Roman Catholicism Trying to Hide/Obfuscate Their Official Dogma on Justification?

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Laus Deo

Puritan Board Freshman
In my latest small group meeting the topic regarding the salvation of Roman Catholics came up. The reason being many in our group have family members and friends who are in the Roman system and they were curious on my thoughts regarding if a faithful practicing Roman Catholic can be saved.

My response was, if someone is truly following Roman Catholic doctrine and adhere to all of the Canons the RCC teaches, then they would most likely not be saved. I said that knowing that the Council of Trent pronounced anathemas to anyone who says that they are justified by faith in Christ alone. That would mean that a true follower of the RC faith would be denying the true Gospel and would therefore not have saving faith. Now after saying this the concerned individuals said they heard the same thing so that prompted them to read the catechism of the RCC. They said they could not find those anathemas anywhere and that just because the Council of Trent decided that and it's not in the catechism that was done back in the 80's under Pope John Paul II, that it isn't what the RCC teaches.

This caught me off guard as I never read the RC catechism. I've since looked at a copy of the catechism from the official Vatican website and noticed that there is no mention of the anathemas regarding justification and it seems pretty watered down. They do state their views of justification, which is very convoluted. I then researched the authority of the catechism within the RCC on the Council of Bishops website and it is represented as basically a summary of beliefs. Then I wondered well what about the Council of Trent and the decrees made there? Why are they not in the catechism and do they still hold? Were they revoked? This is where it got interesting and lead me to starting this thread. Apparently, based on everything I could find researching the topic the Council of Trent decrees are "infallible" and are "dogma" within the RCC and cannot be revoked. I went on the Vatican website and I couldn't find the Council of Trent's documents.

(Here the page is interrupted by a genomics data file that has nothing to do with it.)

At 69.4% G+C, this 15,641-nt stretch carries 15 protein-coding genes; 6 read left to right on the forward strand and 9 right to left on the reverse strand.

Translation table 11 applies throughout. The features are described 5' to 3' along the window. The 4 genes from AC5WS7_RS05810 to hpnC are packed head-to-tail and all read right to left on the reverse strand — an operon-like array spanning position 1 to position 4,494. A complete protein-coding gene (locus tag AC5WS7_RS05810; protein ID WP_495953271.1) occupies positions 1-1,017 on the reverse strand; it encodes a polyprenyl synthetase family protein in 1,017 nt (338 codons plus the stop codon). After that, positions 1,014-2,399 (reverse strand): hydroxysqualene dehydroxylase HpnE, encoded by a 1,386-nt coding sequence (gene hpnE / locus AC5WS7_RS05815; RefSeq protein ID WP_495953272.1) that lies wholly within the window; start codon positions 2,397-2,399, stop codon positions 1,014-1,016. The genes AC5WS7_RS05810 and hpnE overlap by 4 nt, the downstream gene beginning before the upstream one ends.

So if the following pronouncements are current dogma of the RCC (Sixth Session of the Council of Trent), and practicing Roman Catholics truly believe them, wouldn't that make salvation unlikely for many of them?:

CANON IX.-If any one saith, that by faith alone the impious is justified; in such wise as to mean, that nothing else is required to co-operate in order to the obtaining the grace of Justification, and that it is not in any way necessary, that he be prepared and disposed by the movement of his own will; let him be anathema.

CANON XI.-If any one saith, that men are justified, either by the sole imputation of the justice of Christ, or by the sole remission of sins, to the exclusion of the grace and the charity which is poured forth in their hearts by the Holy Ghost, and is inherent in them; or even that the grace, whereby we are justified, is only the favour of God; let him be anathema.

CANON XII.-If any one saith, that justifying faith is nothing else but confidence in the divine mercy which remits sins for Christ's sake; or, that this confidence alone is that whereby we are justified; let him be anathema.